So what efforts are being made to ensure that UK students can continue to benefit from the Erasmus programme after Brexit? I spoke to Erasmus´ UK National Agency, which told me that they were in “frequent contact with the UK Government”, and that they “strongly support continued full membership of the programme”. While they “cannot speculate on any possible future scenarios following the UK’s exit from the EU”, they did cite the Prime Minister’s announcement that “there may be some specific European programmes in which we might want to participate”.
But looming over all of this is the as yet undecided fate of freedom of movement. A report written last year by the agency makes clear that it is “an underlying principle for full participation in Erasmus, and […] any restriction on freedom of movement […] can lead to a disqualification from national participation”. Another report, containing the government’s response, is due before the end of October. With the negotiators’ current approach, it is hard to be all that optimistic about the scheme’s future. A spokesperson for Oxford University told me that the scheme would be “difficult to replicate” if abolished after Brexit, though efforts were being made to petition the government. The University stressed that it would “wish to continue participating in Erasmus […] which provides not only funding, but also a streamlined process for organising exchanges and a feeling of being part of something bigger for our students”.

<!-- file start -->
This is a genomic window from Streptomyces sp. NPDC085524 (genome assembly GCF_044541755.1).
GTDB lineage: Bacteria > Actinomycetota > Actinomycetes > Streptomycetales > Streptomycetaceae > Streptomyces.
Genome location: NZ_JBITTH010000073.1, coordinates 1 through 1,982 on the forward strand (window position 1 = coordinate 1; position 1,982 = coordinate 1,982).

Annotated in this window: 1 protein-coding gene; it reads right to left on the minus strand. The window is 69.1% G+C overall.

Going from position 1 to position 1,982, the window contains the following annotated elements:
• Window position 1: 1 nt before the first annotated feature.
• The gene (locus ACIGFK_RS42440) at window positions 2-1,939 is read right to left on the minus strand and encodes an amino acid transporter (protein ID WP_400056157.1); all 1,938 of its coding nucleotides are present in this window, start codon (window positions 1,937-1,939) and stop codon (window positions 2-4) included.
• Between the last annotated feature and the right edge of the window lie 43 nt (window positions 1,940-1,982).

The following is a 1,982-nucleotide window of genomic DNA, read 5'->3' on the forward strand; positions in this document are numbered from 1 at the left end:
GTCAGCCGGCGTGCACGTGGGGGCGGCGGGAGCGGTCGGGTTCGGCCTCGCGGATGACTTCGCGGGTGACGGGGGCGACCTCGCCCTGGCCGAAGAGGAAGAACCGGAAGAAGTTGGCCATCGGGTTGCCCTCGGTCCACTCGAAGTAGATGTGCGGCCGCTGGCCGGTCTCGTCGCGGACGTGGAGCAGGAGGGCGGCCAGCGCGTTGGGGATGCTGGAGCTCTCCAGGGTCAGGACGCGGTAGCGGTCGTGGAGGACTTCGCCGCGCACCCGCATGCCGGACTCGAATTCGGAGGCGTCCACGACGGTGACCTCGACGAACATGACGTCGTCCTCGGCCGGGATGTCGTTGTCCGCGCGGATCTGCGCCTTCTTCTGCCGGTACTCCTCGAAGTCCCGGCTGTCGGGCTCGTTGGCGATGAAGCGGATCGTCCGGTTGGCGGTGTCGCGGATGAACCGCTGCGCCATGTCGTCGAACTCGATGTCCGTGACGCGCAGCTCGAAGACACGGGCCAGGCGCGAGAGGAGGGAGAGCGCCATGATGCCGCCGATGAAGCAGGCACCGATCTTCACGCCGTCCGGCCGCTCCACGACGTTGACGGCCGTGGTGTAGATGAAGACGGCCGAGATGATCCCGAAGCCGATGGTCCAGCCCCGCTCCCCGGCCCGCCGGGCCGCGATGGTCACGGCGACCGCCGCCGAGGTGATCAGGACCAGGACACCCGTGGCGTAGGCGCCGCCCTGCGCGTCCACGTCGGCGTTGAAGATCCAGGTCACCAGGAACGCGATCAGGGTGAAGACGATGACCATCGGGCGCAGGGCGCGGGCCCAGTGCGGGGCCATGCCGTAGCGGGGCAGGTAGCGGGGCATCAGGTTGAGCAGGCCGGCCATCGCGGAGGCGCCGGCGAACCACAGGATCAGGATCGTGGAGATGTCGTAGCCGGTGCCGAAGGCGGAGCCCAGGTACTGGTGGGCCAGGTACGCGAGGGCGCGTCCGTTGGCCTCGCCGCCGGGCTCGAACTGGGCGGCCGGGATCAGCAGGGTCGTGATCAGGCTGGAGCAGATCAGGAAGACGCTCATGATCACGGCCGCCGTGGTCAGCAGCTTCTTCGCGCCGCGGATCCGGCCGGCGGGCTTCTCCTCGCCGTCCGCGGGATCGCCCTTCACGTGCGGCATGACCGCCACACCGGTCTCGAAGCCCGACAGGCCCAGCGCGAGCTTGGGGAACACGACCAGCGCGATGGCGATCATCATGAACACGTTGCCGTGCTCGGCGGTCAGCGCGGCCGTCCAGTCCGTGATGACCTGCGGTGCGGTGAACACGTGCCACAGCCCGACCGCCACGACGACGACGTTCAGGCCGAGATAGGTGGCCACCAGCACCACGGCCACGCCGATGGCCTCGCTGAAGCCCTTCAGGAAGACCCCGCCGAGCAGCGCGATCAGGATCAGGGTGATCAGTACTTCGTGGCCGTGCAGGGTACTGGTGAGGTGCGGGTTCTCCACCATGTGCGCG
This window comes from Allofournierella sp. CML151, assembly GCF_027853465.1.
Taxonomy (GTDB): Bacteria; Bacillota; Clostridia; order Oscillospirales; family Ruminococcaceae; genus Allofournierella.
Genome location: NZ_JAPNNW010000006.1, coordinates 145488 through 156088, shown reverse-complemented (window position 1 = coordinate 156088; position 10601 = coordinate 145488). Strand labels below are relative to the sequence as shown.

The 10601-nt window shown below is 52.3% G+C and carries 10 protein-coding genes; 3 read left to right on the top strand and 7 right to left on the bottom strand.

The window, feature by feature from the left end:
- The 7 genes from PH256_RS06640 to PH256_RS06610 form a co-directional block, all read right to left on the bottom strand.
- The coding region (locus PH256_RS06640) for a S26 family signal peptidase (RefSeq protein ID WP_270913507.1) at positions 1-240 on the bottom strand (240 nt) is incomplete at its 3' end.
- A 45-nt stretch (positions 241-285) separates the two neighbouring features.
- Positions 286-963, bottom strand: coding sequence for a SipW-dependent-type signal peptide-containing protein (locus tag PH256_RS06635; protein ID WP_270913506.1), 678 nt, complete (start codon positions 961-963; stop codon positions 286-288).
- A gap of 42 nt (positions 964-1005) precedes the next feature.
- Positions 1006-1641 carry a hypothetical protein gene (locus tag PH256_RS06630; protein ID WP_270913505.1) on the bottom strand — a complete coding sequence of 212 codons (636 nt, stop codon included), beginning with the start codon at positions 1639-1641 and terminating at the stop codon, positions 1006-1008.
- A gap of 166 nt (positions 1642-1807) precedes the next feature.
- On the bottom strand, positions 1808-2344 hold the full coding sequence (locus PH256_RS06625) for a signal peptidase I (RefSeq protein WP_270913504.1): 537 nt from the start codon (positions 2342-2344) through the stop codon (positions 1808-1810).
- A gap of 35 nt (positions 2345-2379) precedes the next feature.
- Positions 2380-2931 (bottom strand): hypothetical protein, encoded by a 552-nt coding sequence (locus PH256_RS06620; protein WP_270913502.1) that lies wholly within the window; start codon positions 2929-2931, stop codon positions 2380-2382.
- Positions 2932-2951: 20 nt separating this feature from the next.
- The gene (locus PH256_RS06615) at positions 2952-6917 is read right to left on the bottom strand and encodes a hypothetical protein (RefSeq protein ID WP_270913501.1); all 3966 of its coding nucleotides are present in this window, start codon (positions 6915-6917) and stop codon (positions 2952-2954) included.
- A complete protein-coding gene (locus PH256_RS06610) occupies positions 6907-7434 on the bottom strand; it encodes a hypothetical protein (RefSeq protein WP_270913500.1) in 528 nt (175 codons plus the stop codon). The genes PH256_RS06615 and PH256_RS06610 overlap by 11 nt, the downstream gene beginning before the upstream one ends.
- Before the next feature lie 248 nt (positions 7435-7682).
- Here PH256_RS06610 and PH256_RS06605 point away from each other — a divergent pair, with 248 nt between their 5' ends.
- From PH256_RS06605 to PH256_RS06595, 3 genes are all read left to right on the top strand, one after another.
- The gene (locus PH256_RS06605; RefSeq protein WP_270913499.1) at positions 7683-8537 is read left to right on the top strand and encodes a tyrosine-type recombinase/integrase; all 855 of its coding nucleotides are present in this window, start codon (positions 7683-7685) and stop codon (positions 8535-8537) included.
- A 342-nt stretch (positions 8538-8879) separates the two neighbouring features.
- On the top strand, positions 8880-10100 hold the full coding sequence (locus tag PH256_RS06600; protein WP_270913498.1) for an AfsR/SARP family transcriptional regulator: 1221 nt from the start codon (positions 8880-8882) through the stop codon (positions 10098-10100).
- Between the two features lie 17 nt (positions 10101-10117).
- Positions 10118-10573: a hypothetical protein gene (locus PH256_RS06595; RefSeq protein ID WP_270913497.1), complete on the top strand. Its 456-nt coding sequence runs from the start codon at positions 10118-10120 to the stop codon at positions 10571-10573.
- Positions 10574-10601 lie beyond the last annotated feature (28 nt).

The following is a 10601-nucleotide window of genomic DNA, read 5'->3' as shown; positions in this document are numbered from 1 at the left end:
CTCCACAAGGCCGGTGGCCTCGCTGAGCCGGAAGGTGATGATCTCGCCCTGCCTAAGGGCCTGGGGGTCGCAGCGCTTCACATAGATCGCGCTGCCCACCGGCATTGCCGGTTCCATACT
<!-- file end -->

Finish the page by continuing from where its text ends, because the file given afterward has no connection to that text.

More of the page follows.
The real vulnerability of the Erasmus scheme in Brexit negotiations lies in the fact that, for the most part, it benefits the UK in ways that are not purely economic. In the minds of what appear to be the trade-obsessed UK negotiators, this makes the scheme less worth fighting for. The real positives of the scheme can’t be measured in an accountant’s ledger. But that doesn’t mean they aren’t real, or that they matter less. Consider how many lasting relationships have started as a result of Erasmus, how many lifelong friendships have been formed on years abroad, or how many people’s lives have been changed and enriched by the realisation that they may in fact belong somewhere else.
Is it worth giving up so much, just to take back control?
Countless people have found their homes elsewhere in Europe as a result of the programme; they’ve set up their lives there, found jobs, had families – and the same is true of other European students who spent their years abroad in the UK. This is a wonderful thing for so many reasons, not least because it encourages closer ties between the various cultures of Europe. The ‘Erasmus generation’, as the political scientist Stefan Wolff calls it, is likely to grow up with a healthy suspicion of the prejudices and misconceptions which helped take the UK out of the EU. They are instead informed by the positive values which the programme fosters: open-mindedness, curiosity and respect.
My time in Germany taught me, among other things, to be more cautious about accepting the stereotypes of other countries that we grow up half-believing. I learnt to try as best I can to view another culture without the distorting effect of preconceptions and generalisations, to understand how and why it differs from ours, and to appreciate how it is the same. Whatever the drawbacks of increasing globalisation, there is no doubt that schemes like these contribute generally to the gradual softening of prejudice, the lessening of xenophobia, and a deepening of understanding of other cultures. Is it worth giving up so much, just to take back control?